The Path of Anger

A couple divorcing is a couple experiencing anger. Generally, the role it plays is not positive. It’s worth a closer look because few will escape this feeling and many are at the mercy of the unexamined presence of anger. It takes significant tolls and leads to unnecessary suffering. The costs of anger range from the personal and emotional, to the work place in diminished job performance, and to the legal arena, where it is single handedly responsible for unnecessarily driving up legal costs.

Faces of Anger

The forms anger might take ranges from rage and violence, to mild resentment, and includes revenge, outrage, fury, jealousy, impatience, frustration, meanness, sarcasm, aggression, revulsion, agitation, smoldering, sullenness, pouting, and stubbornness.

Anger covers for fear of loss, for fear of emotions, response to betrayal, suppression of feelings, right/wrongness, belief in entitlement and more.

 Upside of Anger 

Anger, when used positively, enables a person drowning in sadness to light an internal fire and take action, thus drying up their watery sadness. Anger rallies to action the apathetic person who has reached the end of the rope of denial, or tolerance, of a difficult and unhealthy relationship. Used positively, anger fires up the ambitions for betterment. It can inspire us to improve communication skills, to renewed life goals, and to 20/20 clarity on a life of lived values. Anger can inspire us to be better and be more alive.

 Downside of Anger

Anger has many sources, often connected with fears. We are reluctant to admit to being afraid. Whether or not we admit to fear, if fear drives your anger, then fear drives your life. Who or what is driving your life?

Over the years, countless fears have paraded through the lives of divorcing individuals, ranging from fear of what others will say, fear of judgment at being a divorced and single mother, fear of judgment by society and the ongoing stigma of divorce, the fears stemming from a trounced on pride, betrayal and the fear of loss of ability to read people, to trust people, fear of lost confidence, fear of years of life wasted, fear of nothing to show for years of self-sacrifice, and the list goes on.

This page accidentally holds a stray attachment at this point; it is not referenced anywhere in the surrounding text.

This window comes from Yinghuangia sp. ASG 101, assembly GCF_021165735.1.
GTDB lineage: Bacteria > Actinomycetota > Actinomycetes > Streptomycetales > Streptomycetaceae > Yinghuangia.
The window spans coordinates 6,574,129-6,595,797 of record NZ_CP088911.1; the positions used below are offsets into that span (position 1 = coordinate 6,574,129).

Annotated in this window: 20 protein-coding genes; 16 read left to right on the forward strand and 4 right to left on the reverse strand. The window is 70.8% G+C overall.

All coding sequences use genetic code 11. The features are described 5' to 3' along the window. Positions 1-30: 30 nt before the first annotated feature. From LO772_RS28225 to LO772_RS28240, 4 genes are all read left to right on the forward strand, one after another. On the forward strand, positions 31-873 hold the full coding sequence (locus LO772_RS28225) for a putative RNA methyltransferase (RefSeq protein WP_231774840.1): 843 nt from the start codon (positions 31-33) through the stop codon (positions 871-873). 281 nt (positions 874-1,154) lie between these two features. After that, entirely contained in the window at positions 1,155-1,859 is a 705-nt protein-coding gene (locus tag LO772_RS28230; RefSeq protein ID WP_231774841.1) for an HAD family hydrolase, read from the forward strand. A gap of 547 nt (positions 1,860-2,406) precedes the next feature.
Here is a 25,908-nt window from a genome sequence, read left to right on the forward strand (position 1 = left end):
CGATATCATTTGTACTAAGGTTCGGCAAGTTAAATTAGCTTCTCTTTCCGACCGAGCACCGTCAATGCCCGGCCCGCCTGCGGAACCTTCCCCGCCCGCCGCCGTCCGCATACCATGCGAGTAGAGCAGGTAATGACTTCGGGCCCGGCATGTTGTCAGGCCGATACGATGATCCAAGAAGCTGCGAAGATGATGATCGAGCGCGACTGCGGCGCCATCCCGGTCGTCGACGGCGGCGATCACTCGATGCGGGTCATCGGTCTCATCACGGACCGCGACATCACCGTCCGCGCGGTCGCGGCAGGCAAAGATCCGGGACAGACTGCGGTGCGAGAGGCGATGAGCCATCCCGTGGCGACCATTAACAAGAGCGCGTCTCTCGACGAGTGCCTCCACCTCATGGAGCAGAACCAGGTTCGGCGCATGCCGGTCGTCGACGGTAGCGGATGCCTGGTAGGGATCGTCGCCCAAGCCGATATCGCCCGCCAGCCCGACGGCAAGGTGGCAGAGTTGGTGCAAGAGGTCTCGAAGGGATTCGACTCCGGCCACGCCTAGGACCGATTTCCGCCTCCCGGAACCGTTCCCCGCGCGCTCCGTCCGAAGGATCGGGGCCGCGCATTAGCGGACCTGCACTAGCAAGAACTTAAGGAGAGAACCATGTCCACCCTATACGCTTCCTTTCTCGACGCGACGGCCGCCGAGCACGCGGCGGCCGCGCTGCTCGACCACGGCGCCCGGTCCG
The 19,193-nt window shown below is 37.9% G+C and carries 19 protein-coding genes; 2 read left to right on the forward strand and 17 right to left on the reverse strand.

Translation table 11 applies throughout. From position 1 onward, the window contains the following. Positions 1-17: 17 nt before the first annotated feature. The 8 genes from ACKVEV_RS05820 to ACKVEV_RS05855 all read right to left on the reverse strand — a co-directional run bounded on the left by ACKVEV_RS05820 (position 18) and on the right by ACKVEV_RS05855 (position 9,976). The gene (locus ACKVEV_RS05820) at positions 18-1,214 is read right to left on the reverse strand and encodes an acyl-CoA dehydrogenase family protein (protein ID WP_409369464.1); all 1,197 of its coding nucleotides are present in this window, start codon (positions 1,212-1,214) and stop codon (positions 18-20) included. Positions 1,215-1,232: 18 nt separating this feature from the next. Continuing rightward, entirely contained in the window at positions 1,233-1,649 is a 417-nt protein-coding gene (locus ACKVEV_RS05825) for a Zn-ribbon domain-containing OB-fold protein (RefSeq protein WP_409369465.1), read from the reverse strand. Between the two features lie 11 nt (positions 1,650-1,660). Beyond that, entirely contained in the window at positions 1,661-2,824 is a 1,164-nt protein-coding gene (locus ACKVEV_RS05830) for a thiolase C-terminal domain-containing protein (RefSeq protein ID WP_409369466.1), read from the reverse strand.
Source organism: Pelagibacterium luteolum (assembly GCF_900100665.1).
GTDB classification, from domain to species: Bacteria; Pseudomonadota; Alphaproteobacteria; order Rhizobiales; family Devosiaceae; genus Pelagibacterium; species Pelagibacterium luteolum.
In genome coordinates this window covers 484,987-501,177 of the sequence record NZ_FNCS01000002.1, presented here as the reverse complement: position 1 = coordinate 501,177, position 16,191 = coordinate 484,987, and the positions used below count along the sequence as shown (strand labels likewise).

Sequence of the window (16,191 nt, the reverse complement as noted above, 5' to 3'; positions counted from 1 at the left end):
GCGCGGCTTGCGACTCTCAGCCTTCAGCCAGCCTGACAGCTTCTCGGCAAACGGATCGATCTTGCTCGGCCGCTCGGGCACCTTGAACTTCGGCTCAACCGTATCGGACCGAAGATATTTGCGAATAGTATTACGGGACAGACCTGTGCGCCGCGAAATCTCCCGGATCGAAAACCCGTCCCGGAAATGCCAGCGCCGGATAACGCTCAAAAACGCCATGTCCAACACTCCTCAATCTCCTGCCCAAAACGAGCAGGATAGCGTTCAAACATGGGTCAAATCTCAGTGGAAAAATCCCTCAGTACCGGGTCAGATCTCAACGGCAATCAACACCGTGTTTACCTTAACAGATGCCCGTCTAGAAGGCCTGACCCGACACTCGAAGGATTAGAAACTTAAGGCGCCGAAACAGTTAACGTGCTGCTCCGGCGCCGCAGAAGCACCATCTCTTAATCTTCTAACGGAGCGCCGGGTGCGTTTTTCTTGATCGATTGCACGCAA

To complicate matters, often we force ourselves out of binding agreements by making someone wrong. Divorcing couples often succumb to right and wrong perspectives to extract themselves from unsatisfactory relationships. If the other person is to blame, we are sanctioned by the church and God to break unbreakable vows, to hold our heads high in superiority, to gain the attention of sympathizers, to gain family, friend, and community approval, and to have a substantial following on “our side.”  While this shortcuts some of the painful emotional terrain, and “lets us off the hook”, it also complicates the process of letting go of fear and anger. It even cements in those negative emotions so they become chronic manifestations, disrupting peace of mind, healthy new relationships, and robust physical health. They have an undercurrent of hostility, negativism, and chronic resentments, and prevent full experience of joy, peace and happiness.

 “The price we pay for chronic anger and resentment is sickness and premature death. Anger is binding, not freeing. Is this worth the small satisfaction of being right?” -Dr. David Hawkins

Anger robs us of clear thinking and efficient problem solving. While hostility and intimidation may quickly get the issue off the table, or stalemate the process, it does nothing to satisfy the issue in the best possible manner for both sides. And it shuts down the whole brain thinking for both parties in the negotiation. Only the reptilian brain is engaged during anger. Few good results can be expected from divorce negotiations when either party is caught up in anger.

Post divorce anger costs emotionally as well. Take chronic resentments, for example, where emotional baggage is brought to the next relationship. Chronic resentments take many forms, including lack of trust, distorted clarity in assessing a potential partner, hesitant commitment, mild paranoia towards new partners, poor health and dissatisfaction with life. The many forms chronic resentment can take would fill a book and are beyond the scope of this article.

Relinquishing Anger

We cannot look to media, or to the masses, for support on relinquishing anger. Media churns out right and wrong judgments on a daily basis, often within every story. We are habituated to thinking in right and wrong concepts from our earliest academic experiences to the boardroom and to the newsroom. Countries are wrong, politicians are wrong, and anyone who disagrees with our opinions is wrong. Anger! Fear!

To release the grip of anger is an inside job. What is required of us is dogged determination to observe and dissipate each negative emotion or thought. With each observable, we notice the emotion and the feeling it creates in our bodies, and allow it to run its course. It’s as simple and as difficult as that. Simply allow the feeling to spend itself. It will pass just as the ocean tides go out, just as the sun rises and sets.

 Benefits of Relinquishing Anger

Relinquishing anger brings many benefits. It opens us to greater compassion, to an appreciation for the gifts in our lives, to gratitude, to well being, to reduced stress, to improved health, and to an overall life satisfaction. Knowledge is the first step in releasing the grip on your life. Taking positive action is the next.  Your happiness and joy await.

 

 

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